“The sub-committee will prepare its report with the objective to ensure that medical graduates in Pakistan are equipped with the knowledge and skills required to meet contemporary health care challenges,” the report read.


Pakistan PM admires Ireland’s decision to recognize Palestine in phone call with counterpart

Updated 25 May 2024
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Pakistan PM admires Ireland’s decision to recognize Palestine in phone call with counterpart

  • Ireland, Spain and Norway this week said they would formally recognize Palestine as a state on May 28
  • The additions have brought the total number of countries recognizing the Palestinian state to nearly 150

ISLAMABAD: Prime Minister Shehbaz Sharif on Friday held a telephonic conversation with his Irish counterpart Simon Harris, in which he admired Ireland’s recent decision to recognize Palestine as a state, Sharif’s office said.
The Pakistan prime minister felicitated his Irish counterpart on his assumption of office and remarked that his youth and dynamism would bring major changes to Ireland, according to a statement issued from Sharif’s office.
He noted that Pakistan had always advocated that a two-state solution, in accordance with relevant United Nations (UN) resolutions, was the only way to bring lasting peace to the Middle East.
“Ireland’s decision would send a message of hope and solidarity to the innocent Palestinians who were suffering Israel’s brutal atrocities,” Sharif was quoted as saying by his office.
“It would also go a long way in promoting the Palestine cause and would urge other countries to follow Ireland.”
The prime ministers of Ireland, Spain and Norway said on Wednesday they would formally recognize Palestine as a state on May 28, following recent recognitions by Barbados, Jamaica, Trinidad and Tobago and the Bahamas. The additions have brought the total number of countries recognizing the Palestinian state to nearly 150.
PM Harris said that Ireland had taken a principled decision in consultation with other European allies because the extent of Israel’s military action in Gaza could no longer be condoned in any way.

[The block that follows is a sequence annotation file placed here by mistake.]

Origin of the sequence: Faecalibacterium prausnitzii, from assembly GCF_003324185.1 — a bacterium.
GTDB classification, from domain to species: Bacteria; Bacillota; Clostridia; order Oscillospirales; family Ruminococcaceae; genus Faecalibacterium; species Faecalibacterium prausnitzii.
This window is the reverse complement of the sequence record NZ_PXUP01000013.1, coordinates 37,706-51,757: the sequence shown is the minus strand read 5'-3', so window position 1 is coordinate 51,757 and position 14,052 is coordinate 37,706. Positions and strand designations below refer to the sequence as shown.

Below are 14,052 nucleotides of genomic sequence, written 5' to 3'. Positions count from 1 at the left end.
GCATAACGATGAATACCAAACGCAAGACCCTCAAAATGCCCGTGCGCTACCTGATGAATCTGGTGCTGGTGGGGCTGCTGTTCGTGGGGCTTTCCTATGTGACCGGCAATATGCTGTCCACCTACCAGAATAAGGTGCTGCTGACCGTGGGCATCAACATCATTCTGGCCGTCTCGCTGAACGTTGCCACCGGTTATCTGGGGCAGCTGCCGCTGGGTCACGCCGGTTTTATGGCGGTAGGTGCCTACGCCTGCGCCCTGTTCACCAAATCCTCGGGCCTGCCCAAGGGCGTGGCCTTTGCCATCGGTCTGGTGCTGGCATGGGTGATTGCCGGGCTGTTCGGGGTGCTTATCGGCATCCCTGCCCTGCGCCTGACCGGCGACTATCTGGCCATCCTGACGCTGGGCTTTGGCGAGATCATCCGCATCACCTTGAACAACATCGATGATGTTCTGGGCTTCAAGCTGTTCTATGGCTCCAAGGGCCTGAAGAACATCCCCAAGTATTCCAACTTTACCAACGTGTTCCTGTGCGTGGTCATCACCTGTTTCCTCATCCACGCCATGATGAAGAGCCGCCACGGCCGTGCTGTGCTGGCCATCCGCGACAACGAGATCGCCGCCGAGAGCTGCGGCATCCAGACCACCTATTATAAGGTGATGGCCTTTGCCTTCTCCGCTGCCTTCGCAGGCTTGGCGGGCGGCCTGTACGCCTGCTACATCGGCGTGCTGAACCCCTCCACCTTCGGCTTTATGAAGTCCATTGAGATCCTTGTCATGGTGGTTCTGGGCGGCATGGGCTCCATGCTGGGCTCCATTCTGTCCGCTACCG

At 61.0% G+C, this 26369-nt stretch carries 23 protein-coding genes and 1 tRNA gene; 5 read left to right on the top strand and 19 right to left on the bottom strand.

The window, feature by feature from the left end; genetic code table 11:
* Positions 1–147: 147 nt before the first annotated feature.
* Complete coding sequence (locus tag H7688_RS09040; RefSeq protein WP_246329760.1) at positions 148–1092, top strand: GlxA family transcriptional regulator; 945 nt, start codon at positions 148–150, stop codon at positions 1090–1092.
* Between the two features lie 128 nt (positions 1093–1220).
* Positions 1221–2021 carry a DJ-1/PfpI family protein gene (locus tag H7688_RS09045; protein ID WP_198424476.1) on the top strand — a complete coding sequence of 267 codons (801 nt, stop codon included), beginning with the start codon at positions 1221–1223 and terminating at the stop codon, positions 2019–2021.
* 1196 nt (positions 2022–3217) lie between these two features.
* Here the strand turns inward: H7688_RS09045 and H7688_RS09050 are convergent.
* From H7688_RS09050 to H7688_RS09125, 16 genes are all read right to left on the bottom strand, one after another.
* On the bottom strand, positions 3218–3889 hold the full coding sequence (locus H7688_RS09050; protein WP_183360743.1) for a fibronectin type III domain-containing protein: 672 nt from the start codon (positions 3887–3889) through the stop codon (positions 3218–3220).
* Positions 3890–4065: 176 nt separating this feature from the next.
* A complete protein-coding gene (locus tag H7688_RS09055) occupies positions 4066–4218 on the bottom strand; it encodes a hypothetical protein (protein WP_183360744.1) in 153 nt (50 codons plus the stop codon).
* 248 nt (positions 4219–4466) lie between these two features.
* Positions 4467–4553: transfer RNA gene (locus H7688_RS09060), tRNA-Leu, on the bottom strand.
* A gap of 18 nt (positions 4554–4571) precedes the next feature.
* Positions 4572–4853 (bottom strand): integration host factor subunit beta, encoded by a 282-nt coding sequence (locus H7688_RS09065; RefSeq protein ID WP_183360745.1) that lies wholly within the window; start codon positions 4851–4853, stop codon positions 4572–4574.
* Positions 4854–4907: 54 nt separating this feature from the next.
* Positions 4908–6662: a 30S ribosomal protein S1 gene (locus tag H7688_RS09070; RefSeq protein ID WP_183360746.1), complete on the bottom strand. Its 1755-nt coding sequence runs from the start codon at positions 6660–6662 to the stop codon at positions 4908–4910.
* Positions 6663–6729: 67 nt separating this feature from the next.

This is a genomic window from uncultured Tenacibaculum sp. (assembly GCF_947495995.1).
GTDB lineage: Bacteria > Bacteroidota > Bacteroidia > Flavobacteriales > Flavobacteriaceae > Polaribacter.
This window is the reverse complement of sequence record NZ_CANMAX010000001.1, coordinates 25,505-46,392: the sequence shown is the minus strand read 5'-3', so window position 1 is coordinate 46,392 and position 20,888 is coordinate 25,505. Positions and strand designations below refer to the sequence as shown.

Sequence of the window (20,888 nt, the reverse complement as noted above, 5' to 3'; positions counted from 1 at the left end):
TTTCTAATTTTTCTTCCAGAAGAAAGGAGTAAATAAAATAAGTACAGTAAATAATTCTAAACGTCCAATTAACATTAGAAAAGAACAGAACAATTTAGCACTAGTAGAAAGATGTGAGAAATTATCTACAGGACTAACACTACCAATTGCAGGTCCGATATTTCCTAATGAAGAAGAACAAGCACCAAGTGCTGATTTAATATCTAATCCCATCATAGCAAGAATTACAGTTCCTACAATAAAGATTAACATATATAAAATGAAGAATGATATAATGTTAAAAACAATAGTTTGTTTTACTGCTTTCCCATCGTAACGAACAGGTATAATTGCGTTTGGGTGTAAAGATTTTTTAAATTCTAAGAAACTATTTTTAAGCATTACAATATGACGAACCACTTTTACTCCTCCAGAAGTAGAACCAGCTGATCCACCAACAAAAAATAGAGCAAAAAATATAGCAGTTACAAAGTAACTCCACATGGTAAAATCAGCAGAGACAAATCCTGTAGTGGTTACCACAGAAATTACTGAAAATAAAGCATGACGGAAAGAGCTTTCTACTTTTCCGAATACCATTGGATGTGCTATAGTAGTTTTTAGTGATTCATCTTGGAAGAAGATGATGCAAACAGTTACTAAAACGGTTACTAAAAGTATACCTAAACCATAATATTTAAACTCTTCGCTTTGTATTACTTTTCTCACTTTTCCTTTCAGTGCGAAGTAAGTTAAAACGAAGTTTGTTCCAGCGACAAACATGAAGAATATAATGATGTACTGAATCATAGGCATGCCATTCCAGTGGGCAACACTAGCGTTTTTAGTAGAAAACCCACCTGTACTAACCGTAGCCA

“The Irish felt that this decision was necessary to promote normalization in the occupied territories,” he was quoted as saying.
Sharif reaffirmed Pakistan’s strong commitment to the just struggle of the Palestinian people and lauded the decision of the International Court of Justice to order Israel to stop its assault on Gaza and Rafah.
Pakistan does not recognize the state of Israel and calls for an independent Palestinian state based on “internationally agreed parameters” and the pre-1967 borders with Al-Quds Al-Sharif as its capital.
In recent months, the South Asian country has repeatedly raised the issue of Israel’s war on Gaza, launched last October, at the United Nations through its permanent representative, Ambassador Munir Akram.


Pakistani delegation to seek investments during Kuwait visit by month-end

Updated 25 May 2024
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Pakistani delegation to seek investments during Kuwait visit by month-end

  • The delegation will be led by Pakistan’s investment minister Abdul Aleem Khan and hold meeting with top officials
  • Khan says the visit will also help create greater employment opportunities for Pakistani workforce in the Gulf state

ISLAMABAD: A high-level Pakistani delegation is expected to visit Kuwait by the end of the month to strengthen bilateral cooperation and highlight business opportunities in the country amid renewed efforts to attract investment from the Gulf state.
Last year, the two countries agreed to deepen their economic and investment ties during the visit of interim prime minister Anwaar-ul-Haq Kakar to the Arab state in late November. The visit was billed as a significant step in enhancing the relationship between the two countries, with the signing of various memoranda of understanding aimed at boosting cooperation in fields such as manpower, information technology, mineral exploration, food security, energy and defense.
Kakar’s visit to Kuwait came just a few months after the country established the Special Investment Facilitation Council (SIFC), a civil-military hybrid body designed to oversee foreign financing with a specific focus on the Gulf region.
The upcoming visit of the Pakistani delegation, led by Federal Minister for Board of Investment, Privatization and Communications Abdul Aleem Khan, was announced in an official statement, although the exact dates were not specified.
“During the visit to Kuwait, there will be progress in providing employment to more workforce from Pakistan, especially health professionals and skilled labor,” Khan was quoted as saying in the statement.
“Pakistan will increase cooperation [with Kuwait] by taking on board its export companies for dairy farming, meat products, rice and other food items and move forward through accelerated measures,” he added.
The minister expressed optimism that the visit would mark the beginning of a new era of mutual cooperation, improvement in economic affairs and investment, for which the relevant departments were making preparations.